Inside is an interesting snapshot of a moment of cultural change at Rice. And to my specific task, the Capsule Outlook suggests that the beginning of intercollegiate volleyball competition at Rice dates to 1973, making next year the 50th anniversary:

 

Bonus: PE instructor Hally Beth Poindexter with the 1950 intramural volleyball champions.

Women’s intramural volleyball champions, Rice University

 

 

Extra Bonus: I can never be sad about a Rice win, but I also can’t help loving my Creighton Bluejays.  There was amazing Creighton fan support too, a bit surprising so far from home, but explained partly by the fact that one of our players has roots in Texas City.

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Cannady Hall Groundbreaking, 2022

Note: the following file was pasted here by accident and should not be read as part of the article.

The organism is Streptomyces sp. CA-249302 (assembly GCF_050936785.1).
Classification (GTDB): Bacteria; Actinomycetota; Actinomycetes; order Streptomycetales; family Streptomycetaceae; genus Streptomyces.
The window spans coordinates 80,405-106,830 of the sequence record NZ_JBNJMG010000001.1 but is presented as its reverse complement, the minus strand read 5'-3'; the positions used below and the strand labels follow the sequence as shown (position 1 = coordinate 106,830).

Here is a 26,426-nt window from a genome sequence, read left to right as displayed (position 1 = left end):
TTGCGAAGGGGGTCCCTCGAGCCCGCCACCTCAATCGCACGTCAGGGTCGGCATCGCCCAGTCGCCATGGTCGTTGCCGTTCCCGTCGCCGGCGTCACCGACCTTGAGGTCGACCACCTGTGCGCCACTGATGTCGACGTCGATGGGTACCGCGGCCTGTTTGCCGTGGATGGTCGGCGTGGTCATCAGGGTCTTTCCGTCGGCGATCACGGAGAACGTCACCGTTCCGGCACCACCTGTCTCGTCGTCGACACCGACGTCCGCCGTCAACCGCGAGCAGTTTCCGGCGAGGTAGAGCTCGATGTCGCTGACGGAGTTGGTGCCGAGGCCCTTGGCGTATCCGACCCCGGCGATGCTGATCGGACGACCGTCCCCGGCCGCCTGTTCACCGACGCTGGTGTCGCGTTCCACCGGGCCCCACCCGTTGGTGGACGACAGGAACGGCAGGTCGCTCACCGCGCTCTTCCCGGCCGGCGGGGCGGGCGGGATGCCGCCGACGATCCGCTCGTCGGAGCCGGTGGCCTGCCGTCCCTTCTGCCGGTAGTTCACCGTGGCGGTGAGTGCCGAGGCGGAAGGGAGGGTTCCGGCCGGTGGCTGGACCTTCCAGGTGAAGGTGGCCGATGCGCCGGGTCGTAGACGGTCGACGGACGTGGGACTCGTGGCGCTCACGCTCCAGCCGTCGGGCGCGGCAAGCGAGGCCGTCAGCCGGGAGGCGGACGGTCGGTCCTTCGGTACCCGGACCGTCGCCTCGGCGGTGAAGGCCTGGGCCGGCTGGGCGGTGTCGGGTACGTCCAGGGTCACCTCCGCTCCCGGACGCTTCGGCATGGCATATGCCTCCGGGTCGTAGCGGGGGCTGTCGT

Yesterday’s groundbreaking ceremony was a lot of fun. It was a nice afternoon, warm but not scorching. The speakers, including Will Cannady himself, were gracious and brief and the crowd was happy. I saw a lot of people I hadn’t seen in quite a while.

They also handed out a brochure about the new building that I thought was pretty interesting. The images give a decent idea of how the building will sit and I think it looks pretty nice. The only thing I’m not sure about is whether it will totally block out the light into the library:

 

Bonus:

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First Black Student Athletes at Rice

Next week Rice will be celebrating the contributions of the pioneering African American athletes who courageously entered the newly desegregated campus and the playing fields of the Southwest Conference. Information on the dinner and event is here: https://riceowls.com/news/2022/9/7/general-rice-to-celebratre-six-trailblazing-student-athletes.aspx

Come if you can.

Bonus: We had no photos of Leroy Marion until I found this image on eBay. It was taken in December, 1971 during a game against the Citadel.

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Tommy’s Last Day, 2022

This was probably inevitable: